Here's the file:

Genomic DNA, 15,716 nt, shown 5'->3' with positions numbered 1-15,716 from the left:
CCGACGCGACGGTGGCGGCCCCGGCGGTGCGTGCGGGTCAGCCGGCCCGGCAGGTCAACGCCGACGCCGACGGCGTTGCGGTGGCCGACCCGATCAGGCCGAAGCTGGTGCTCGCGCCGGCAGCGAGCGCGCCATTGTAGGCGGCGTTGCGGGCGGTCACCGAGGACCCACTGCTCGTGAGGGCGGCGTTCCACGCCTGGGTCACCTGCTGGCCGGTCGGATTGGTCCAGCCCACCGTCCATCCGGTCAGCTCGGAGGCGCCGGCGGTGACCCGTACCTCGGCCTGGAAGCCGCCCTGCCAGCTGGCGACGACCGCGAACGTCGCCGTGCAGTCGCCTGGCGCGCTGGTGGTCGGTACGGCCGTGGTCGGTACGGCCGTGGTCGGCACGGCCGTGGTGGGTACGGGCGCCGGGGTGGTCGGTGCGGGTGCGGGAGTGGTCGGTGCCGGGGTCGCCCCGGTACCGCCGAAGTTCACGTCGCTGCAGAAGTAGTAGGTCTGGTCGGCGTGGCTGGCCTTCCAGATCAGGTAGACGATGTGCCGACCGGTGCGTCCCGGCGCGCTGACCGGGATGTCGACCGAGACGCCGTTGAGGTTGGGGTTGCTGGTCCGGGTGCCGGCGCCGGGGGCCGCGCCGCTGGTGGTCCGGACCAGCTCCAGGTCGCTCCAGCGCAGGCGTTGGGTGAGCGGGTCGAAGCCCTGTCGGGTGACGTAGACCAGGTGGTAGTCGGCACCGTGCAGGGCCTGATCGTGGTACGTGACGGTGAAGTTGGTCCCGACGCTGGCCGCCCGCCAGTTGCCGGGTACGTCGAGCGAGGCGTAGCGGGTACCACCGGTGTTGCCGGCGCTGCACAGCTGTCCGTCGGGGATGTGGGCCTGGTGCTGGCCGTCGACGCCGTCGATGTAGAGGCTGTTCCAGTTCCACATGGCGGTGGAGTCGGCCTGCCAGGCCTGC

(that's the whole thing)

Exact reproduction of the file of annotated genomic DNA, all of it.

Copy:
Genomic DNA, 15,716 nt, shown 5'->3' with positions numbered 1-15,716 from the left:
CCGACGCGACGGTGGCGGCCCCGGCGGTGCGTGCGGGTCAGCCGGCCCGGCAGGTCAACGCCGACGCCGACGGCGTTGCGGTGGCCGACCCGATCAGGCCGAAGCTGGTGCTCGCGCCGGCAGCGAGCGCGCCATTGTAGGCGGCGTTGCGGGCGGTCACCGAGGACCCACTGCTCGTGAGGGCGGCGTTCCACGCCTGGGTCACCTGCTGGCCGGTCGGATTGGTCCAGCCCACCGTCCATCCGGTCAGCTCGGAGGCGCCGGCGGTGACCCGTACCTCGGCCTGGAAGCCGCCCTGCCAGCTGGCGACGACCGCGAACGTCGCCGTGCAGTCGCCTGGCGCGCTGGTGGTCGGTACGGCCGTGGTCGGTACGGCCGTGGTCGGCACGGCCGTGGTGGGTACGGGCGCCGGGGTGGTCGGTGCGGGTGCGGGAGTGGTCGGTGCCGGGGTCGCCCCGGTACCGCCGAAGTTCACGTCGCTGCAGAAGTAGTAGGTCTGGTCGGCGTGGCTGGCCTTCCAGATCAGGTAGACGATGTGCCGACCGGTGCGTCCCGGCGCGCTGACCGGGATGTCGACCGAGACGCCGTTGAGGTTGGGGTTGCTGGTCCGGGTGCCGGCGCCGGGGGCCGCGCCGCTGGTGGTCCGGACCAGCTCCAGGTCGCTCCAGCGCAGGCGTTGGGTGAGCGGGTCGAAGCCCTGTCGGGTGACGTAGACCAGGTGGTAGTCGGCACCGTGCAGGGCCTGATCGTGGTACGTGACGGTGAAGTTGGTCCCGACGCTGGCCGCCCGCCAGTTGCCGGGTACGTCGAGCGAGGCGTAGCGGGTACCACCGGTGTTGCCGGCGCTGCACAGCTGTCCGTCGGGGATGTGGGCCTGGTGCTGGCCGTCGACGCCGTCGATGTAGAGGCTGTTCCAGTTCCACATGGCGGTGGAGTCGGCCTGCCAGGCCTGC